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Urticaria

Urticaria Skin Allergy Treatment

Urticaria is a relatively common heterogeneous skin disorder that may be acute or chronic. The etiology is often difficult to determine, especially as it becomes chronic.

There are two types of Urticaria to classify such as:

A. Spontaneous Urticaria- It is the most common type of urticaria The symptoms and the signs of illness will be visible such as wheals , angioedema and itchiness. According to the duration, spontaneous urticaria classified into two types such as:-

1. Acute Spontaneous urticaria – It is characterized by spontaneously according wheals for at less than 6 weeks.

2. Chronic urticaria – It is characterized by spontaneously occurring wheals and itchiness for at least 2 days per week for a period of 6 weeks or more.

B. Inducible urticaria (also known as chronic physical urticaria) occur when triggered by specific physical stimuli

Pruritus(Itching) is the most predominate symptom. Other characteristic signs include wheals and flares that vary in size, with individual wheals usually resolving within 24 hours without residual hyper pigmentation.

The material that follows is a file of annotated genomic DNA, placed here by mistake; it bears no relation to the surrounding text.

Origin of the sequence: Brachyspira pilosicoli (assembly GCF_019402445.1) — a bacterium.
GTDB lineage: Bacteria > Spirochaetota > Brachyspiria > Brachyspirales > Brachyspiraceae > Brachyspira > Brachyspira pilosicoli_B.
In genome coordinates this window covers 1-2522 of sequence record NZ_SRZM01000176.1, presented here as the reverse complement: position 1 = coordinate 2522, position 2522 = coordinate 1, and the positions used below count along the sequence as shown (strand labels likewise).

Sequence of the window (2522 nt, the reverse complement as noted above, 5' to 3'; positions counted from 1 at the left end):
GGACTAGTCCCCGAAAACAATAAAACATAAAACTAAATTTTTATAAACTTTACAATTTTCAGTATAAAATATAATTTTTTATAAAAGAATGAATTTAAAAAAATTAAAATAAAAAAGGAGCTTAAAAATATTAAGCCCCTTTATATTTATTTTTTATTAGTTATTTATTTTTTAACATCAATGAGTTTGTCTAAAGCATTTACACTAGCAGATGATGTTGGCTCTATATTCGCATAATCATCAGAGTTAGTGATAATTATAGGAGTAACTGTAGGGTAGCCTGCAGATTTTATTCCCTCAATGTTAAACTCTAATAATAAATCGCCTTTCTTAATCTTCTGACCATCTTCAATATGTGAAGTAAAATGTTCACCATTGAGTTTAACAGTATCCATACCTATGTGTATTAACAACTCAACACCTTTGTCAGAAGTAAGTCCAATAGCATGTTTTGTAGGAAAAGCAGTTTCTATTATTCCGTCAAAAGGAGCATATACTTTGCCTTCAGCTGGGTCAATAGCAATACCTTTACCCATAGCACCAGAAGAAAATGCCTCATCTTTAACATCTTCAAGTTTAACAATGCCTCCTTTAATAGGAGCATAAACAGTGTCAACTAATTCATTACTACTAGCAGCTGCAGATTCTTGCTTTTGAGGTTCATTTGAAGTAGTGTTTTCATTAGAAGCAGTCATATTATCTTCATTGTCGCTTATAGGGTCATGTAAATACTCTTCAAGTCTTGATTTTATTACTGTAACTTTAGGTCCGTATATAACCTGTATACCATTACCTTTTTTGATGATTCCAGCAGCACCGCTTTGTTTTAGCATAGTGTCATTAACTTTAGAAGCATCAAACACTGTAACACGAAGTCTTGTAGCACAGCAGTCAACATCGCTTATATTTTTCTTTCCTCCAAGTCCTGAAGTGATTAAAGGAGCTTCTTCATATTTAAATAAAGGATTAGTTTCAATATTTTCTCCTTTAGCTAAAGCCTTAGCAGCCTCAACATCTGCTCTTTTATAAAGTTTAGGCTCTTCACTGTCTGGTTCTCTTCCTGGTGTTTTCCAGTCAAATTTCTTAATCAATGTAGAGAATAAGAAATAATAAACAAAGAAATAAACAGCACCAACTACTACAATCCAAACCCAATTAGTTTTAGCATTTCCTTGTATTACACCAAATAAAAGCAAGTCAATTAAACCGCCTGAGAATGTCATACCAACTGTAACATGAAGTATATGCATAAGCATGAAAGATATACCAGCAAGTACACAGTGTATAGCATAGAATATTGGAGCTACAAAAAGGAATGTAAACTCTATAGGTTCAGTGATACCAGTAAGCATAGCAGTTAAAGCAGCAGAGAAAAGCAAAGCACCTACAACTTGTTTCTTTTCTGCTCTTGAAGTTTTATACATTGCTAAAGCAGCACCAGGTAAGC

Pathogenesis : Acute or chronic urticaria may occur as a result of mast cell and basophil release of bio active mediators, such as histamine and leukotrienes, after activation of either the innate or adaptive immune system.

Therefore activation of mast cells by particular IgE, IgG or IgM antibody results urticaria activates the classical complement pathway. Other mediators (neuropeptides such as substance P, calcitonin gene related peptide and neurokinin A) and medications such as opiates can also activate mast cells or basophils through specific receptors and for cyclooxygenase inhibitors (i.e., ASA, NSAIDS) to induce hives through non-IgE mediated pathways.

Treatment lies in removing the source of allergy. Since common causes of acute urticaria include infection and food allergy, investigation for these underlying causes should be guided by the history and physical examination. Detailed evaluation needs to be done for patients with chronic urticaria.

Antihistamines form the baseline for management. Newer treatment options include usage of Omalizumab

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